Hiking To Mount Fitz Roy…
A UNESCO World Heritage Site, Parque National Los Glaciares is the second largest national park in Argentina and was the second highlight of our trip into Patagonia. Much of the central area of the park is inaccessible as 40% of it is covered by ice fields from which 13 major glaciers descend into two great lakes. So our first entry point was to the northern area where the main attraction is the jagged peaks of the spectacular Fitz Roy massif. Standing at 3405m, Fitz Roy, known locally as ‘Chalten’ meaning ‘smoking mountain’, is the tallest in a group of mountains that tower above the little touristy town of El Chalten.
Seeing Mount Fitz Roy up close was a real highlight for us. Here is our best selection of photographs from the trek. Enjoy!
Four Seasons In A Day
To really appreciate the park and the stunning views it has to offer, we did an overnight trek starting from the town of El Chalten. It’s true what they say about Patagonia – you really can experience four seasons all in one day! With snow flurries, sunshine, rain and cold we were glad of our layers, especially as Day 1 proved to be very long, very windy and very wet. But never-the-less it was a rewarding day.
With a 6.30am start, we hiked 23km mostly in rain, taking in views of Glacier Grande and the beautiful lakes at the foothills of the mountains before reaching Poincenot, the closest camp to Mount Fitz Roy.
Free Camping At Poincenot
Fortunately the rain had stopped, it was blue skies and all was good in the world again! We arrived at the camp just as a group were leaving and managed to nab their dry spot to pitch our tent. The campsite itself is very basic. There are a couple of pit toilets and drinking water is provided courtesy of the nearby stream. But it’s full of rustic charm with logs and stones for seats and windbreaks made from branches to help make the tent pitches more sheltered. And best of all, it is completely free, providing a perfect pit-stop in readiness for us hiking the last part of the trail in the early hours the following morning. Our plan was to see Fitz Roy and the other mountains in all their glory at sunrise. (We’re trying harder on this trip to get up for the sunrise shots!)
An Early Start
We left camp around 4.30am and hiked the last 3km. By the time we reached the Fitz Roy viewpoint, the sun was just peeking out across the valley and bathing the mountains in light. Covered in a dusting of snow, they looked simply stunning. The white frozen lake below, Laguna de los Tres, at the base of the mountains just added to the scene making for a perfect picture postcard shot. What made the experience even more special was that we had this whole scene to ourselves for around an hour before a few more early risers arrived.
Then Came The Surprise…
From our vantage point, we didn’t know that to the left of the frozen lake was the most awesome sight. A bright turquoise glacial lake lay below Mount Fitz Roy which only became visible after we scrambled to the top of a rocky outcrop that had obscured it from view. It was completely unexpected as we had only scrambled up hoping to get a better angle of Mount Fitz Roy for one of Wayne’s time lapse sequences, but on seeing the lake, it became one of those real ‘wow’ moments.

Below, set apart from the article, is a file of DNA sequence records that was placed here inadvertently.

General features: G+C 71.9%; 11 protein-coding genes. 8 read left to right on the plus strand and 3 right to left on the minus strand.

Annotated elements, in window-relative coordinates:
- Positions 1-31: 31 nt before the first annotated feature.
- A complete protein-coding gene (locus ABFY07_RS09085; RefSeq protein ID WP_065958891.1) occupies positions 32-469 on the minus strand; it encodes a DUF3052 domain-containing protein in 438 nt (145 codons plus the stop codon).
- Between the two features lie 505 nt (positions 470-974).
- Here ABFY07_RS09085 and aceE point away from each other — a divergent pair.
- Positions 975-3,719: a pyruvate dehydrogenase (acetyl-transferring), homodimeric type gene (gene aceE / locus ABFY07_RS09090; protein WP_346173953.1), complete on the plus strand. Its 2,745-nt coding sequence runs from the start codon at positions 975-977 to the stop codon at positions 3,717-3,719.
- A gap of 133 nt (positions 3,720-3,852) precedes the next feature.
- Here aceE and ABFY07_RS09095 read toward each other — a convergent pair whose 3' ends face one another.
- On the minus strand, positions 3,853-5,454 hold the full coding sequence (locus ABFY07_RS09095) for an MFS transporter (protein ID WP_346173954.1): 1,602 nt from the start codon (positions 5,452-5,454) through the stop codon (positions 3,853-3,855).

Don’t Forget To Look Up
To top it off, on the way back down the trail we were lucky enough to witness a group of condors soaring in the wind right above our heads. We sat and savoured the moment, enjoying watching their effortless flight.
Heading Back Down
On the way back to the campsite we took a detour to see the Piedras Blancas and the hanging glacier. After walking along the river, it was a scramble over a boulder field for the best views of the blue grey glacier.
Another 3.5km back to camp to pack up and then 9.5km back to town where we were greeted with more snow flurries, more wind and more sunshine along the way!
A Patagonian Treasure
Unlike the southern section of Los Glaciares National Park where visitors are charged an entrance fee, the northern section accessed from El Chalten is actually free, so if you can get there it is well worth a visit.
The town has a good infrastructure for tourists with a variety of hiking shops that both sell and rent out equipment – although items are considerably pricier than what you would pay for them in England so our advice is to come prepared. The town also has its own micro-brewery and a good selection of cafes. We even spotted a launderette. All the things that every traveller needs after a long hike!
Our next proposed hike in Patagonia is the famous ‘W’ Trek in Torres Del Paine National Park when we cross the border into Chile. See how we get on hiking 70km over 4 days in an upcoming post…